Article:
Howdy, Neighbor! – Mercy Expansion Draws Angst From Residents


Mercy College is expanding? Indeed. More offices? Yep. More dorm rooms? That’s right! Student excitement? Without question.  Local furor? No surprise there.

On Jan. 4, the Irvington Planning Board voted unanimously to accept the Draft Environmental Impact Statement that the college proposed to them despite protests from local residents and the Dobbs Ferry Mayor Hartley Connett.

Mercy College lies between the border of Dobbs Ferry and Irvington. The campus that is to the left of the parking lot is a part of Dobbs Ferry, and the remaining campus on the right side is in Irvington.

The proposed action includes plans to build an academic quadrangle on the Irvington side of campus to house faculty offices for each school that currently does not have offices of its own. Also, the quadrangle is proposed to hold any events that currently occur in the Main Hall’s auditorium.

Verrazzano Hall holds events and meetings between faculty and staff and would continue to hold these existing meetings.

Mercy Hall, which currently serves as classrooms and offices on the Dobbs Ferry side of campus, is going to be included with the conversion of approximately 5,000 square feet into residential dorm rooms. The project proposes to be connected to public water and sewer.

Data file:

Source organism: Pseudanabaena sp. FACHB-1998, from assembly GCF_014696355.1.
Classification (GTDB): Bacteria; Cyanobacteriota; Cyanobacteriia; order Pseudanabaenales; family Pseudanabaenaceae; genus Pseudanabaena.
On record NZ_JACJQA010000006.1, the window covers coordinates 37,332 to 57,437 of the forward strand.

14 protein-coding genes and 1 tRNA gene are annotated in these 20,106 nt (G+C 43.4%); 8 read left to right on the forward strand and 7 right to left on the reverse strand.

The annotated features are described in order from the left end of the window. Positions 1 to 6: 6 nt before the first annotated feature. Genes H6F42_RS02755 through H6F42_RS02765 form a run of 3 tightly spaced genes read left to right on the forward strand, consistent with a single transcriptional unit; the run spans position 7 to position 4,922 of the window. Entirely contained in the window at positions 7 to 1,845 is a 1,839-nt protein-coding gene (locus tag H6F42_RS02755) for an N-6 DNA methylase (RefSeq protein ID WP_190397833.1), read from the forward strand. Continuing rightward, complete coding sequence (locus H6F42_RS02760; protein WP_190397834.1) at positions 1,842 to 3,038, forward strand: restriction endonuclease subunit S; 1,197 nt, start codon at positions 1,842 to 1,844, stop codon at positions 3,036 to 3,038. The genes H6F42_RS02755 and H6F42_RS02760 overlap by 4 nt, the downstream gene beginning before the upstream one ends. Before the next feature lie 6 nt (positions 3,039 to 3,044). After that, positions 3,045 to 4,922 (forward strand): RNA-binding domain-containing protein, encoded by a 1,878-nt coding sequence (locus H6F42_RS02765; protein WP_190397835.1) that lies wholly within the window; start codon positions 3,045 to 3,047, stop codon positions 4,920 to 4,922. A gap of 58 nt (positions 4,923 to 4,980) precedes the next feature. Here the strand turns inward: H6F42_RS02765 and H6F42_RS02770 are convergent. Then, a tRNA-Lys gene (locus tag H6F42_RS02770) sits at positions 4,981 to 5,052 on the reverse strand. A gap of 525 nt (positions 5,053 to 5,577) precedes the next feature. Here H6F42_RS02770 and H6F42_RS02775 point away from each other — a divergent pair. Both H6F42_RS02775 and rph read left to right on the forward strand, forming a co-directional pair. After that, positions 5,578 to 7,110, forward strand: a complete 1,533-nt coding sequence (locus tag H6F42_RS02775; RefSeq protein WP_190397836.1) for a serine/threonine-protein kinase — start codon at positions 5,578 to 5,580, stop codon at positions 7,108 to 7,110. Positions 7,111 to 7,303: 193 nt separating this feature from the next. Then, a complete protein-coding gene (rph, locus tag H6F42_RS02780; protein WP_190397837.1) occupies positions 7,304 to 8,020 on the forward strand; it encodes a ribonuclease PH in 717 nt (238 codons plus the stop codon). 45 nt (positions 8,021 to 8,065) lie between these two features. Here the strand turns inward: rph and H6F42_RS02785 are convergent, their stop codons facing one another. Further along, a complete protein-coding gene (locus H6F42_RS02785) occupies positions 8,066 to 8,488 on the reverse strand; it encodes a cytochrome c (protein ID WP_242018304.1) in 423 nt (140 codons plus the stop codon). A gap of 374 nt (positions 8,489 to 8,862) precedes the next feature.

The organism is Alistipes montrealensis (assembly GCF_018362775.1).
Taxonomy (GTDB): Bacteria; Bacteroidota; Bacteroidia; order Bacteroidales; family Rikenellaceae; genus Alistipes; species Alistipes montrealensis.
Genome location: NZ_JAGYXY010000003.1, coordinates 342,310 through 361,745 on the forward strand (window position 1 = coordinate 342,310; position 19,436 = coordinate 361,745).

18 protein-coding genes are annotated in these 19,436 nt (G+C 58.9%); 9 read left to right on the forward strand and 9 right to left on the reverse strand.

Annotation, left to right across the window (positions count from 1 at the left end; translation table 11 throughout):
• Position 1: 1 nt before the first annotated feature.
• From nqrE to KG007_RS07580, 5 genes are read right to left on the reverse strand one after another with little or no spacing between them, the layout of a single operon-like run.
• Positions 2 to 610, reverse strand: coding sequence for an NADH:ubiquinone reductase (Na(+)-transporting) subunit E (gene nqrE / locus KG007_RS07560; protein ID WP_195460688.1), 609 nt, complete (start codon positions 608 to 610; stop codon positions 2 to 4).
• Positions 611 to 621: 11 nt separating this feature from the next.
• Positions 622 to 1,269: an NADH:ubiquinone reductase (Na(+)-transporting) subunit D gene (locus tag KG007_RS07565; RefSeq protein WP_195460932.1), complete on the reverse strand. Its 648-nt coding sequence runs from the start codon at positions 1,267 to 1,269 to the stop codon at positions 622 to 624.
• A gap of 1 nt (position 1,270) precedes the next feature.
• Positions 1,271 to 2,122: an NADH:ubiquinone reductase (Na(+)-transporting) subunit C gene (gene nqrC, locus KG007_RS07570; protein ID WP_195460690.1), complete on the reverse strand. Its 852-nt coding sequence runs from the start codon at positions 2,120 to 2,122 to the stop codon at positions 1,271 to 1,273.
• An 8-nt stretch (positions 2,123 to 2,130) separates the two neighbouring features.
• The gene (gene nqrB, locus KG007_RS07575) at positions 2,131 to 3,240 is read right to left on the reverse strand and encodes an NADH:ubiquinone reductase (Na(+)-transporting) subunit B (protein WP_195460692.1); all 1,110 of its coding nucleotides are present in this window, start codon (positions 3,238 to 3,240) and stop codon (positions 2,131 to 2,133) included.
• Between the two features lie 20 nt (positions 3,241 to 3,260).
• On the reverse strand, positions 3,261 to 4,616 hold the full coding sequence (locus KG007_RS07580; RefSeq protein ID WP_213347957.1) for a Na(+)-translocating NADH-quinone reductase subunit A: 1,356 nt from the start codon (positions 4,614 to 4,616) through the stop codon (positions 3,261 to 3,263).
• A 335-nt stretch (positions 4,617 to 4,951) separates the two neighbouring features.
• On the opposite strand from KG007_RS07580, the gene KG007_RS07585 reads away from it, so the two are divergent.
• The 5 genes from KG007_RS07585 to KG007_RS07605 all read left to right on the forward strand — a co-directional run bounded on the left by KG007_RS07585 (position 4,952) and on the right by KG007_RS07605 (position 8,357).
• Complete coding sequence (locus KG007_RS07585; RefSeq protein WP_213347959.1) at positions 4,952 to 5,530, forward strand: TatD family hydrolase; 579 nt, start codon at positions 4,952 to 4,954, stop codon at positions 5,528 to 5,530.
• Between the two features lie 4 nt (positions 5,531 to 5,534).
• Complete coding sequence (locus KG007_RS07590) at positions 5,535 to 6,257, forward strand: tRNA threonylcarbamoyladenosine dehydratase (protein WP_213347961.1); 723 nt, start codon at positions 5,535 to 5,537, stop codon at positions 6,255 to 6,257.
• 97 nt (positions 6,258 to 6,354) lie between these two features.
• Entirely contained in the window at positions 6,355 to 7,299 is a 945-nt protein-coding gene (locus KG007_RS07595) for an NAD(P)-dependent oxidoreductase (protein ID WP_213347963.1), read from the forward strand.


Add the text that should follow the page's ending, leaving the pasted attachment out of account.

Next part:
The additional dorm rooms do not mean living in hotels is going to be put to an end. The college is planning to increase the number of students living on-campus from the current level of 325 to approximately 600, while continuing its current program of off-campus housing.

However, the school doesn’t plan on creating these buildings for another five to 10 years.

A second meeting was held on Feb. 1 for a public hearing on the DEIS, Special Permit Application and proposed site plan amendments.

This public hearing was a chance for residents to include their opinions on the potential impacts on the surrounding community. These impacts may include traffic and the ecological disturbance.

David Steinmetz, partner at Zarin and Steinmetz, helped present the concerns that the residents have on the expansion. He presented to the board the opinions of 200 different families who are a part of the Ardsley Park Property Owners Association (APPOA) who have different inputs.

APPOA is a community based not-for-profit organization composed of both Dobbs Ferry and Irvington residents.

Steinmetz questioned, “Verrazaano Hall is going to hold meetings. How many? How often? At what hours are these meetings going to be held? The size, mass, and location are not consistent use of the building for staff.”

Irvington resident of 20 years, Ann Schneider said, “Washington Avenue and Langdon Avenue are like a raceway for the cars going to and from the school.”

Washington Avenue is a side street that runs parallel to Broadway where students may cut through to avoid the traffic lights on Ashford Avenue.

Mark Hallock, a Dobbs Ferry resident, included, “The infrastructure is not suited for the level of traffic. There are no sidewalks in the area where I live, so my children walk in the street to go to school.”

A recent submission to the board shows that 34,608 cars went in and out of Mercy College in one week.

Schneider added, “This is a menace!”